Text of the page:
Assad Makes Secretive Surprise Visit to Moscow

Russian President Vladimir Putin and Syria's embattled leader Bashar al-Assad stressed that military operations in Syria must be followed by political steps to try to end the conflict, during a surprise visit to Moscow by Assad on Tuesday.

"We are ready to make our contribution not only during armed hostilities in the fight against terrorism but also during a political process," Putin told Assad. Assad for his part also stressed the importance of "further political steps," according to a Kremlin statement.

This was Assad's first known foreign visit since the internecine civil war broke out in Syria back in 2011. On Wednesday, Assad's spokesperson told AFP "the visit to Moscow was yesterday and he is today in Damascus."

In the visit, Assad said, "terrorism, which has now spread through the region, would have taken much larger areas and would have spread throughout much larger territory if it were not for your actions and your decisions," in comments translated into Russian.

All rebel forces have been termed "terrorists" by Assad, including those backed by the West. Russia claimed its recent escalation in military involvement in Syria is targeting Islamic State (ISIS), but figures show it is hitting Western backed rebels and civilians instead.

Putin said it was the Syrian people that should decide the fate of their country.

"At the end of the day a long-term settlement can be achieved on the basis of a political process with the participation of all political forces, ethnic and religious groups," the Kremlin strongman said. "And ultimately, the final word no doubt should rest solely with the Syrian
people."

The unusual meeting and talk of a "political process" came the same day the Tel Aviv based Institute for National Security Studies (INSS) published a research article, arguing that Israel needs to topple Assad now to check the spread of influence by Iran and its Lebanese terror proxy Hezbollah.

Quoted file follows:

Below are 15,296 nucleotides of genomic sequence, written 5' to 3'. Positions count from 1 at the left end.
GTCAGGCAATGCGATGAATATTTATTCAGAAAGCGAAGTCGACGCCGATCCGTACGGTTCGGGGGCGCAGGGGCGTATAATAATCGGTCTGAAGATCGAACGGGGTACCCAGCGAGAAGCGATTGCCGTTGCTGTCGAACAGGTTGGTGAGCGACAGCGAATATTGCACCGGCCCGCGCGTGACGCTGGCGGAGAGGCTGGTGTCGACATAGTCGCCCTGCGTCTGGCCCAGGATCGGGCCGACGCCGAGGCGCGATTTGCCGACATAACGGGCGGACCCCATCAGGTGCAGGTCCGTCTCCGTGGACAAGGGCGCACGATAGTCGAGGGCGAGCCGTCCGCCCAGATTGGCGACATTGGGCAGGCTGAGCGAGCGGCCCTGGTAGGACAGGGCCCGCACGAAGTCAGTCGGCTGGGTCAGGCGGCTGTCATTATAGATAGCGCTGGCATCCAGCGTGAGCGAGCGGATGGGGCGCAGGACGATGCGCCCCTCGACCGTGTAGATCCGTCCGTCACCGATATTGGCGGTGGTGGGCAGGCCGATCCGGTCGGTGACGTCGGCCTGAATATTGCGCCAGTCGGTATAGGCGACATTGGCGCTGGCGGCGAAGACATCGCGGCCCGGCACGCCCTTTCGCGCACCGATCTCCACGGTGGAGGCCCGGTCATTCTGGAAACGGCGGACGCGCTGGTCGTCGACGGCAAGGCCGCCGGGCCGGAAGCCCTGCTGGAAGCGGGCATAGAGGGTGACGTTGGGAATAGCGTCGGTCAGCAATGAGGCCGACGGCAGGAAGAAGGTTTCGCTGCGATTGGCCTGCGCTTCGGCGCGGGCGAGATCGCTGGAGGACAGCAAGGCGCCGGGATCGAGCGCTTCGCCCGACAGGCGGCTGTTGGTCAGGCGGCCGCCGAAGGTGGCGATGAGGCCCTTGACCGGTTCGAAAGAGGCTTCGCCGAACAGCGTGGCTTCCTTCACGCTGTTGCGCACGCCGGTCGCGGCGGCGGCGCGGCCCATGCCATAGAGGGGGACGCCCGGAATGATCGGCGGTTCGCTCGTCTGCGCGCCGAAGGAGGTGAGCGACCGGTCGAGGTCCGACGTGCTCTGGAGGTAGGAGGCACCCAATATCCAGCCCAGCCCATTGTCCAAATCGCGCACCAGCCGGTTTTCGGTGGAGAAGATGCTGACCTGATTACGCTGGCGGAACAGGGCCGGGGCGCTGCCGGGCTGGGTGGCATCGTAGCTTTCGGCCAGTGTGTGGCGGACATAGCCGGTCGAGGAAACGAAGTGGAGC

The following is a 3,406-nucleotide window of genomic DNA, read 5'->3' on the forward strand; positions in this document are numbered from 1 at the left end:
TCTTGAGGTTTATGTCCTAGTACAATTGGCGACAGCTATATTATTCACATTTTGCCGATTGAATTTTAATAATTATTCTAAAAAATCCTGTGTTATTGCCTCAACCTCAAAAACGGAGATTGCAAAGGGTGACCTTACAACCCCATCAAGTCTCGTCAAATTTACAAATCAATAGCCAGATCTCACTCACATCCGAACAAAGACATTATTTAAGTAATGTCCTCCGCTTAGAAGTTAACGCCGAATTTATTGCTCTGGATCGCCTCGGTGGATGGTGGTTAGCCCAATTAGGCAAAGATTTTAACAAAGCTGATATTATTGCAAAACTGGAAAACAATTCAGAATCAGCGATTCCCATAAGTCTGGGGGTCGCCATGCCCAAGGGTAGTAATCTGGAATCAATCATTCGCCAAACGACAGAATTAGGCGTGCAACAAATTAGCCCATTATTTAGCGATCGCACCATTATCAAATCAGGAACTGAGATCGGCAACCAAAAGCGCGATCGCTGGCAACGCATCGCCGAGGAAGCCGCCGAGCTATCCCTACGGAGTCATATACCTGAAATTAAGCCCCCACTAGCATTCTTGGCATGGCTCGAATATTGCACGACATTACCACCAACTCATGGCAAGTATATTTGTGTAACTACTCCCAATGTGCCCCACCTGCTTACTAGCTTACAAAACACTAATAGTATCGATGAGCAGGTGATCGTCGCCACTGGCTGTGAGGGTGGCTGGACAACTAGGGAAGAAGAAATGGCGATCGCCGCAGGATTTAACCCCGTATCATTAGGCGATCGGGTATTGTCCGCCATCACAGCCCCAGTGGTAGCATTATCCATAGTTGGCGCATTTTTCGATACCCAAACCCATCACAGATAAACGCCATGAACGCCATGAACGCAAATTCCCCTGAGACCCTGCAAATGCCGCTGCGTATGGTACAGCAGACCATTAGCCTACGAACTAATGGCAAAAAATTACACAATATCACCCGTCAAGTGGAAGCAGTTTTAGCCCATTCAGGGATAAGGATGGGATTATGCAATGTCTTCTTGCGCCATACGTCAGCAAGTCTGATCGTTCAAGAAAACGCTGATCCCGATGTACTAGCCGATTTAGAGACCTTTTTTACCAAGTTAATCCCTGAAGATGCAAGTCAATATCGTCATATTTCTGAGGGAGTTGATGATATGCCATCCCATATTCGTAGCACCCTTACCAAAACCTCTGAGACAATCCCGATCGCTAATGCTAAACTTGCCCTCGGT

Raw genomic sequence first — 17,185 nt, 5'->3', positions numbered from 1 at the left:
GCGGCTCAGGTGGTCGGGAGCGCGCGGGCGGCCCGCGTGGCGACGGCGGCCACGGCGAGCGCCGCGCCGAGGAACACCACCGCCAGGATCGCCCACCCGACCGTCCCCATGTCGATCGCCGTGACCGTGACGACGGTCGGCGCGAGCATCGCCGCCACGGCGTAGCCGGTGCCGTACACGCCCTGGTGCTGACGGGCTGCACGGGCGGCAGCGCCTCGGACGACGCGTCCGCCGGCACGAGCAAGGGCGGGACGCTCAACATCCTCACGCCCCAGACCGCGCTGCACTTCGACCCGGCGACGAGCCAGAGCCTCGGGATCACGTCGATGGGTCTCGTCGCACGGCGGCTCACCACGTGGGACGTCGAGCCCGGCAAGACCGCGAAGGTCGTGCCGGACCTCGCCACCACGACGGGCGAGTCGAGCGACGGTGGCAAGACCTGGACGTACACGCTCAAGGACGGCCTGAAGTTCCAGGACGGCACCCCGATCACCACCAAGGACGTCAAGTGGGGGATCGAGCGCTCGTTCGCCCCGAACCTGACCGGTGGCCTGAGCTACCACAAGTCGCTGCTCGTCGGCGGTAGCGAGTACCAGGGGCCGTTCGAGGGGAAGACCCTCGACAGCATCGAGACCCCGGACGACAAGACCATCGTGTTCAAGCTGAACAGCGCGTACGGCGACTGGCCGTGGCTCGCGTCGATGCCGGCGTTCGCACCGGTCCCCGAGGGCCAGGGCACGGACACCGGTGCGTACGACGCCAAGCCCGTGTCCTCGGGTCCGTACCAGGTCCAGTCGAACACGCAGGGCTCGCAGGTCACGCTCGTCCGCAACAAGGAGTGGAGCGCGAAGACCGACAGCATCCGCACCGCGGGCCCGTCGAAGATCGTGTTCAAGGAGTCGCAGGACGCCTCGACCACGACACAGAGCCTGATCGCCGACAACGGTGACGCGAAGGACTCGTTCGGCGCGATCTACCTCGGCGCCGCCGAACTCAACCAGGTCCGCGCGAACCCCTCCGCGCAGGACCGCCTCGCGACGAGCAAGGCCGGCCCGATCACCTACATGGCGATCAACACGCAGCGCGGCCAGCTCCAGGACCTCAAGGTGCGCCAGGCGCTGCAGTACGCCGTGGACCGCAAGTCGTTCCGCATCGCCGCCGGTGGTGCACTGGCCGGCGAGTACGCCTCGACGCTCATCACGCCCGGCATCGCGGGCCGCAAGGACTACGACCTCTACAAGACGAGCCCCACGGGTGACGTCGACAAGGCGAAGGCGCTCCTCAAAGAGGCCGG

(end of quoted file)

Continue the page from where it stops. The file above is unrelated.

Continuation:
In the article co-authored by INSS director Maj. Gen. (ret.) Amos Yadlin, former head of Military Intelligence, it was argued that Russia may seek a diplomatic solution, including Assad's removal, so as to maintain influence and control by Assad's Alawite clan while reducing global pressure on both Syria and its backer Russia.

"In case of failure in moving the 'Western' coalition into concurrent action against Assad and ISIS, Israel should strive to realize…an Assad-free Syria – as an arrangement reached in partnership with Russia," they wrote. "In any case, Israel must gear up for active efforts to topple Assad, based on the understanding that beyond the moral imperative, Assad’s ouster will lead to a strategic loss for Iran and Hezbollah in the bleeding Syrian state."

AFP contributed to this report.

Source: http://www.israelnationalnews.com/News/News.aspx/202216

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